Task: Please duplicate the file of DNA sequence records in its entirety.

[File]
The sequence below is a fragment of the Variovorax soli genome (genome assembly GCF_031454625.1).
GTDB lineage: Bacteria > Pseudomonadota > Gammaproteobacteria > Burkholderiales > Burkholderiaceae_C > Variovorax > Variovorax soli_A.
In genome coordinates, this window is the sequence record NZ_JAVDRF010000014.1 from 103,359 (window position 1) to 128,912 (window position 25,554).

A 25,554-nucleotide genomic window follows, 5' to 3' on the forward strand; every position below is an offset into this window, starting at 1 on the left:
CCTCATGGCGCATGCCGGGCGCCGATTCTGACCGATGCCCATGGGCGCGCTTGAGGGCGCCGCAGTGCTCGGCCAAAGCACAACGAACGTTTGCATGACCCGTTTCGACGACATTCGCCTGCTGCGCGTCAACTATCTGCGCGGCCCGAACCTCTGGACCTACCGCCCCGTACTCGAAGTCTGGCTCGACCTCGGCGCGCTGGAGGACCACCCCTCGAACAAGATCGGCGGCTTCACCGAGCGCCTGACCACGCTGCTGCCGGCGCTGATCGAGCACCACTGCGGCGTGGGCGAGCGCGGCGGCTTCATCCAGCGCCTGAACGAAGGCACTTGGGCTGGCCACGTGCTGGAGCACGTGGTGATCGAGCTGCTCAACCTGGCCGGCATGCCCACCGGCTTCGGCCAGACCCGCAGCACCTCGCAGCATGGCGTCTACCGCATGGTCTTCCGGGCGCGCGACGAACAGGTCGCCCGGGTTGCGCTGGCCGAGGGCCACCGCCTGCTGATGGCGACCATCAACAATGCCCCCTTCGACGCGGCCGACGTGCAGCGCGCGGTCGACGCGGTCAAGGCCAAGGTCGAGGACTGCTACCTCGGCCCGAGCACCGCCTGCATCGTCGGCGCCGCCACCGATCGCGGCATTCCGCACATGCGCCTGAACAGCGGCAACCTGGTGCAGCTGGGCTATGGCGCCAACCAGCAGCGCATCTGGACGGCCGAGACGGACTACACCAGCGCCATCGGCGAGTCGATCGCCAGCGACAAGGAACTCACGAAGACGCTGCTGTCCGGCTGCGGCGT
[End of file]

The sequence below is a fragment of the Variovorax soli genome (genome assembly GCF_031454625.1).
GTDB lineage: Bacteria > Pseudomonadota > Gammaproteobacteria > Burkholderiales > Burkholderiaceae_C > Variovorax > Variovorax soli_A.
In genome coordinates, this window is the sequence record NZ_JAVDRF010000014.1 from 103,359 (window position 1) to 128,912 (window position 25,554).

A 25,554-nucleotide genomic window follows, 5' to 3' on the forward strand; every position below is an offset into this window, starting at 1 on the left:
CCTCATGGCGCATGCCGGGCGCCGATTCTGACCGATGCCCATGGGCGCGCTTGAGGGCGCCGCAGTGCTCGGCCAAAGCACAACGAACGTTTGCATGACCCGTTTCGACGACATTCGCCTGCTGCGCGTCAACTATCTGCGCGGCCCGAACCTCTGGACCTACCGCCCCGTACTCGAAGTCTGGCTCGACCTCGGCGCGCTGGAGGACCACCCCTCGAACAAGATCGGCGGCTTCACCGAGCGCCTGACCACGCTGCTGCCGGCGCTGATCGAGCACCACTGCGGCGTGGGCGAGCGCGGCGGCTTCATCCAGCGCCTGAACGAAGGCACTTGGGCTGGCCACGTGCTGGAGCACGTGGTGATCGAGCTGCTCAACCTGGCCGGCATGCCCACCGGCTTCGGCCAGACCCGCAGCACCTCGCAGCATGGCGTCTACCGCATGGTCTTCCGGGCGCGCGACGAACAGGTCGCCCGGGTTGCGCTGGCCGAGGGCCACCGCCTGCTGATGGCGACCATCAACAATGCCCCCTTCGACGCGGCCGACGTGCAGCGCGCGGTCGACGCGGTCAAGGCCAAGGTCGAGGACTGCTACCTCGGCCCGAGCACCGCCTGCATCGTCGGCGCCGCCACCGATCGCGGCATTCCGCACATGCGCCTGAACAGCGGCAACCTGGTGCAGCTGGGCTATGGCGCCAACCAGCAGCGCATCTGGACGGCCGAGACGGACTACACCAGCGCCATCGGCGAGTCGATCGCCAGCGACAAGGAACTCACGAAGACGCTGCTGTCCGGCTGCGGCGT